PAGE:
"What would have become of Hoyte if Burnham had lived for another decade? Why did Burnham elevate Hoyte instead of the faithful Hammie? What virtue was politically at work - why did Hoyte reverse Burnham's restrictions on foodstuff from abroad?

If Hoyte inherited and won suspect electoral victories, how highly should you rate his attraction of investment (Omai, Barama) during his administration? (Should I dare link the politics of the assumption of power to investments by outsiders who care not about that?) What outside influences shoved Hoyte towards his ERP? Would you say that it was not Burnham's policies alone, especially at home, that occasioned Hoyte's ERP?

The best tribute that could be paid to anyone - including a late leader - is to be honest about it. Since I might be (deemed) biased, let me experience an honest assessment of Mr Hoyte at the appropriate time. And even as I hope that his Soul and Spirit "Rest In Peace", I am fully aware that it is not in my domain to determine that. I can only wish it. As I so do.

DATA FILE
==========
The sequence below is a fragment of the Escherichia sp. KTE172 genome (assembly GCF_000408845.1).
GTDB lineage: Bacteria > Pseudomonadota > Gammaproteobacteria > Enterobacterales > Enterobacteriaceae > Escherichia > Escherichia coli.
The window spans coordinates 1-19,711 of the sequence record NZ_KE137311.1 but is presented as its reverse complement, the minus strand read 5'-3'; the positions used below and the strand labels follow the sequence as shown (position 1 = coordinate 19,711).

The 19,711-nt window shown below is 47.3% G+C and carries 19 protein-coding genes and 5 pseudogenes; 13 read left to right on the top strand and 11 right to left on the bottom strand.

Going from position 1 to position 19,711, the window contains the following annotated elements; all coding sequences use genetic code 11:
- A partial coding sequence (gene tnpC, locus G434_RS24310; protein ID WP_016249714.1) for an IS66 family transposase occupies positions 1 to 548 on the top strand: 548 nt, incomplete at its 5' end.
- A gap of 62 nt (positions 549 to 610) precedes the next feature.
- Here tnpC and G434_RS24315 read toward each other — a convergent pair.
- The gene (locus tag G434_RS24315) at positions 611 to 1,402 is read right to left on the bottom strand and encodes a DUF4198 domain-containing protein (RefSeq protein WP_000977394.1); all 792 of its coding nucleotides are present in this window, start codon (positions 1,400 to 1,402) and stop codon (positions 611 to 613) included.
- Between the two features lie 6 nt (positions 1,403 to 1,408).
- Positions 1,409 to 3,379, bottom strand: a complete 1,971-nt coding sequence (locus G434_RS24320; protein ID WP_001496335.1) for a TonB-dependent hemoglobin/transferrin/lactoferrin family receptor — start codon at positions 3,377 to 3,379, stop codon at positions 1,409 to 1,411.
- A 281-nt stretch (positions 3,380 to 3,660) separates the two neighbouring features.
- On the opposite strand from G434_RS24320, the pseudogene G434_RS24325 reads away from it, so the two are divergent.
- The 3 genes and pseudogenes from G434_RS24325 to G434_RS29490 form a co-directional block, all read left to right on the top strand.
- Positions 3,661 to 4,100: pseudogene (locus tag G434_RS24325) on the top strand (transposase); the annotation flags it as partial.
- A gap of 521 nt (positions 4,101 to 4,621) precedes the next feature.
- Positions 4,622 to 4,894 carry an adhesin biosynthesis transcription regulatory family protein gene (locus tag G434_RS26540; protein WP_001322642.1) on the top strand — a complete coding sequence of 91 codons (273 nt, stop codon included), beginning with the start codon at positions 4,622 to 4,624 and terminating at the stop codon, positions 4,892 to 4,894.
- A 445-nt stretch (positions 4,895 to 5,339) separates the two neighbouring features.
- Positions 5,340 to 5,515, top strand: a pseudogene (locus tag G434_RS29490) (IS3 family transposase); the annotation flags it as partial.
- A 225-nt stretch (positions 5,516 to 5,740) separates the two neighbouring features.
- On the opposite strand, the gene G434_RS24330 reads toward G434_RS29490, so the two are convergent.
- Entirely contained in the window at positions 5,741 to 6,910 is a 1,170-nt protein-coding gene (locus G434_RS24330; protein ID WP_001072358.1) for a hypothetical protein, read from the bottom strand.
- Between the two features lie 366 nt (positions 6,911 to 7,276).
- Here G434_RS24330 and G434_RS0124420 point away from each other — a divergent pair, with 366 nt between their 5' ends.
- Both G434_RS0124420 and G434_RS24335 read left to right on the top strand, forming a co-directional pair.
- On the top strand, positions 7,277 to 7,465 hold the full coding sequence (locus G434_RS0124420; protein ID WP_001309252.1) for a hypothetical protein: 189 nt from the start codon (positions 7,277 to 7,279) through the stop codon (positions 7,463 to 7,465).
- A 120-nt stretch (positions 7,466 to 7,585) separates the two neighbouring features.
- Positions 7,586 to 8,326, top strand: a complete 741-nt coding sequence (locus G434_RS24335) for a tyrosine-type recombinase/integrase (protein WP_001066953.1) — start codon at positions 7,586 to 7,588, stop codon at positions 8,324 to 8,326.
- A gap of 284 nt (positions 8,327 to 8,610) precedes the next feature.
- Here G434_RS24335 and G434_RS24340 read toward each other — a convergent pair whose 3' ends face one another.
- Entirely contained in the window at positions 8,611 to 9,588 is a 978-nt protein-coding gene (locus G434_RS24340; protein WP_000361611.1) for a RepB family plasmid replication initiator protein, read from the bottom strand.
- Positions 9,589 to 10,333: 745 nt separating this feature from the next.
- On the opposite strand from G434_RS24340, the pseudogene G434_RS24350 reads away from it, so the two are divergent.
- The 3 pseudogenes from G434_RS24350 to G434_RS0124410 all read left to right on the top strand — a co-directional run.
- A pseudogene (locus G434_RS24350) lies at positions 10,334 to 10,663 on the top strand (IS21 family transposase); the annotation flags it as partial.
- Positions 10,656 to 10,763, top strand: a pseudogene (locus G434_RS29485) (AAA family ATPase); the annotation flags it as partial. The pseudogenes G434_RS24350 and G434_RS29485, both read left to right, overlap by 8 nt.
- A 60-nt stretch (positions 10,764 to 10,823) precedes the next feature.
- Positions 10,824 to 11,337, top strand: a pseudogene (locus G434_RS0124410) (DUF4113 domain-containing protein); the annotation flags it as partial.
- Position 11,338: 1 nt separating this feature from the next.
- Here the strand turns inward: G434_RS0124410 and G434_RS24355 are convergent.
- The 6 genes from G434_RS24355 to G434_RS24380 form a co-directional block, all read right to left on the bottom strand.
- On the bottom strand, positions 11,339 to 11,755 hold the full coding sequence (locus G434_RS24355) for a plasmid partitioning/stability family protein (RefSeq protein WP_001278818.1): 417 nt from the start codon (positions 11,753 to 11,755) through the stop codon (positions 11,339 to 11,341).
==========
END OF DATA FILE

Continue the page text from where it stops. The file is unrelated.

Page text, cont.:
Free, until guilty?

As mentioned last week, I appreciate Mr Bertwald Bradshaw's explanations and response with regard to the question of bail being granted to persons merely accused and charged.

Believe me Sir, although not at all "learned in the law", I think I understand the purpose of bail. I appreciate too, the amount of discretion allowed a magistrate in this matter, as against what the law sometimes insists upon as regards bailable offences. And I consider too all you explain in your correspondence published in the Stabroek of Saturday December 21, 2002.

All I say now is this: that though "bail is a traditional right to freedom before conviction" and though "anticipated criminal activity alone cannot stand as a ground for the denial of bail", I, as a fearful law-abiding citizen, can demand that magistrates take into account the prevailing high levels of violent crime in my society as they relate to the reasonable suspicion and charges attracted by certain accused. Whilst the law exists for justice to be done to all, does it not also exist for the greater good of the wider law-abiding society?